It's important to remember that Nelson is not a British national hero merely by the effects of history. In fact, he was the greatest celebrity of his own day, idolized not only by the majority of officers and seamen of the Royal Navy but by virtually all the civilian inhabitants of Britain. His status was even greater than that of Churchill in World War II, and far exceeded the renown of 20th century military figures like McArthur and Patton. Partly, of course, this is because of his successes against the enemy and his larger-than-life personality but also because, unlike in modern warfare, he was on his own when it came to making strategic decisions. The Admiralty was more than six weeks away in sailing time; the architects of the naval war in London had simply to make what plans they could and then stand back and trust their fighting admirals to make the right choices. And Nelson deserves the adulation. Kydd had known Nelson from the great victory at the Nile and the commander-in-chief has a high regard for Our Hero's abilities. It's well known, in fact, that Nelson was partial to officers who had come up to the quarterdeck through the hawse-hole -- his own flag captain and lieutenant were self-made men like Kydd -- so Stockwin isn't just being fanciful.
In war, context is everything to a strategist. Stockwin does a good job of laying out the intricacies of diplomatic and political affairs in the Mediterranean, what with the Russians, the Ottomans (especially the individualist governors in the Greek dependencies), the remains of Venice, independent Naples and Sardinia, and the Balkan states. Being a frigate captain, as Kydd observes with a sigh, involves a good deal more than just being able to lay a course. The author also spends considerable time on the geekier aspects of running a frigate or a three-decker, from watering to signals. And his battle scenes are especially vivid, as is the death of Nelson in his (and his nation's) moment of triumph.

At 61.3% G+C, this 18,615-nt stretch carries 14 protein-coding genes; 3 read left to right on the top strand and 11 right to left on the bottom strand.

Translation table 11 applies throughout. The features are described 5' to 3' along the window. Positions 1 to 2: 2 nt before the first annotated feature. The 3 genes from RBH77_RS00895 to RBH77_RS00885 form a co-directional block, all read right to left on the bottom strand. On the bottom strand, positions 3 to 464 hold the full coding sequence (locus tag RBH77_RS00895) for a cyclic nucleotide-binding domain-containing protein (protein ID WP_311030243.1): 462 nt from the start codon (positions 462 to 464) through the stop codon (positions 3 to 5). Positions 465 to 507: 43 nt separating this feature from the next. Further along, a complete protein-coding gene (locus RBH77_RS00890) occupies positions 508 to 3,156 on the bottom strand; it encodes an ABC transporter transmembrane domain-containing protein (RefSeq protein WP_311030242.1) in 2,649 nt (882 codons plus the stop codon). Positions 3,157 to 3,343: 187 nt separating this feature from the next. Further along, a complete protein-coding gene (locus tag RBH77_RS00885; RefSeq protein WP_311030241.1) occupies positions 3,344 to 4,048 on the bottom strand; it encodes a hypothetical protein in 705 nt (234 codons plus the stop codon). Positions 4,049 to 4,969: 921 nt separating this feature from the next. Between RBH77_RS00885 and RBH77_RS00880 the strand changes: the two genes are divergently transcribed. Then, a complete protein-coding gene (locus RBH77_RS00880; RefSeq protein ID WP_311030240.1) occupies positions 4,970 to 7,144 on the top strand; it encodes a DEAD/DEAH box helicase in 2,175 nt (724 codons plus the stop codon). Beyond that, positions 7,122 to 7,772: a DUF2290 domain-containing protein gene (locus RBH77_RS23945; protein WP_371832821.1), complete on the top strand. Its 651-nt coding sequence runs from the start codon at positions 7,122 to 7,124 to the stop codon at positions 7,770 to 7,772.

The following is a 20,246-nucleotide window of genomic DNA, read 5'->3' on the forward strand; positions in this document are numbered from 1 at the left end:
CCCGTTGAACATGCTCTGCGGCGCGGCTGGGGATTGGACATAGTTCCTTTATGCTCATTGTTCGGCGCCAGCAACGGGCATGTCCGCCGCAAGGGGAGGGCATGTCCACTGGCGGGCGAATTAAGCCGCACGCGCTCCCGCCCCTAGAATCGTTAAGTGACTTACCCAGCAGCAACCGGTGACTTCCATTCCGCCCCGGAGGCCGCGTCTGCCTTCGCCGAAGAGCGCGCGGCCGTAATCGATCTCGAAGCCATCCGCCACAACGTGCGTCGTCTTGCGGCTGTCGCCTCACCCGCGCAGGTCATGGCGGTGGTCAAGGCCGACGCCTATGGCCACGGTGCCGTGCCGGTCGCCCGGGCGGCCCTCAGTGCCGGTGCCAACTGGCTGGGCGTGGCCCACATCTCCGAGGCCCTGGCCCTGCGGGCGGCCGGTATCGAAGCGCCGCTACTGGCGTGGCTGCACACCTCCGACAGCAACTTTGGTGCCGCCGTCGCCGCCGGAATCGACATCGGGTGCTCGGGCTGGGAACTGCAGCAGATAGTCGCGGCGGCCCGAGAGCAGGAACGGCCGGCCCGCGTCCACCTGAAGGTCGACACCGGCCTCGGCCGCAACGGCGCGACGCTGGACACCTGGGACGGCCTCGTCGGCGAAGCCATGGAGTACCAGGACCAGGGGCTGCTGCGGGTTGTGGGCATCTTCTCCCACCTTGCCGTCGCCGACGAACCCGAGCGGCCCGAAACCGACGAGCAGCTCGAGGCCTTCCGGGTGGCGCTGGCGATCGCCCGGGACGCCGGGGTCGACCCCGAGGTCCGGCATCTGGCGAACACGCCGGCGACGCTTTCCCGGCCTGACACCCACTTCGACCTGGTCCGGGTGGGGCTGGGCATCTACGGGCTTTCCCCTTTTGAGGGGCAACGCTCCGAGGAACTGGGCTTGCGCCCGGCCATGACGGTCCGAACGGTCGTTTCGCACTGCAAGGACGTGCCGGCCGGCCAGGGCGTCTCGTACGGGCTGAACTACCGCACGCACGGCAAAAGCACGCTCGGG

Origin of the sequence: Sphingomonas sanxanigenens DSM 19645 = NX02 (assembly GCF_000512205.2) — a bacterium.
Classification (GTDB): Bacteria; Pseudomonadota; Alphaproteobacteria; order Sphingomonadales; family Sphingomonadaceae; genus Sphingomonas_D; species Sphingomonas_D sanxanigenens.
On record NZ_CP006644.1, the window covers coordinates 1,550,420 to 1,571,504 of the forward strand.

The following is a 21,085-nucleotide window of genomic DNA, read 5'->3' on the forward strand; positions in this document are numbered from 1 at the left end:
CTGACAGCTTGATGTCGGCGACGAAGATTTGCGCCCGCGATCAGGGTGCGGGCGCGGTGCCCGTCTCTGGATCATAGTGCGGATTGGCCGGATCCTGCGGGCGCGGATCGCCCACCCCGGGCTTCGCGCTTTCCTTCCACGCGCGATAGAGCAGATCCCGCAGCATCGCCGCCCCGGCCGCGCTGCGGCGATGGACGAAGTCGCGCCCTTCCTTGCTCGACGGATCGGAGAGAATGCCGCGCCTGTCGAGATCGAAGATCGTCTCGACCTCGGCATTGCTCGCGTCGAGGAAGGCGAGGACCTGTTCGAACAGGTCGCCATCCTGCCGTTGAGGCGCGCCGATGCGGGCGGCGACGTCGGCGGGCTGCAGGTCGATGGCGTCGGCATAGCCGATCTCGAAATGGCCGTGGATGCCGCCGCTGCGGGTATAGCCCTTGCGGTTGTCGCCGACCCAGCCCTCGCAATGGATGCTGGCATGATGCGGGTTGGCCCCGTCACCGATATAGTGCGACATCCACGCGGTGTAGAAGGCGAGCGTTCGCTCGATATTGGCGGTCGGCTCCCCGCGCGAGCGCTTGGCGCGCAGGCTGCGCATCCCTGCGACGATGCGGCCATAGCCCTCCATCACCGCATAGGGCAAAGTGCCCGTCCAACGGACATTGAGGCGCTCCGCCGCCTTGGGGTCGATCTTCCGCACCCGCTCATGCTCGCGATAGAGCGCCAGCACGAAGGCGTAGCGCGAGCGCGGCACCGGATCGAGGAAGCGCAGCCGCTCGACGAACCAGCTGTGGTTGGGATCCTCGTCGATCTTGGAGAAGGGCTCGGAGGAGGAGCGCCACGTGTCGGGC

If I have a complaint about this episode in Kydd's career, it's that it's not *long* enough -- barely 300 pages. L'Aurore doesn't join up with Nelson's Mediterranean Fleet until the halfway point and much of the long chase and return across the Atlantic in pursuit of Villeneuve is compressed into too few pages. This lead-up to the climax at Trafalgar should be the focus of the story -- it was certainly the focus of the war at sea against Bonaparte, and everyone knew it -- and while chase and the great sea battle don't get short shrift, exactly, there ought to have been far more detail and extended description and discussion, especially in its earlier phases, which I personally would have fascinating. Calder's inconclusive confrontation with Villeneuve -- a fascinating and not well-known encounter -- ought to be good for fifty pages by itself, not just a couple of sentences. And why couldn't we see some of this from the French viewpoint, since Stockwin doesn't hesitate to jump to the First Lord and the Prime Minister to explain things. At least the desultory romance between Kydd's sister, Cecelia, and his best friend, the aristocratic and not particularly likable Nicholas Renzi (he's become a self-absorbed whiner) kept somewhat in the background this time by the press of events.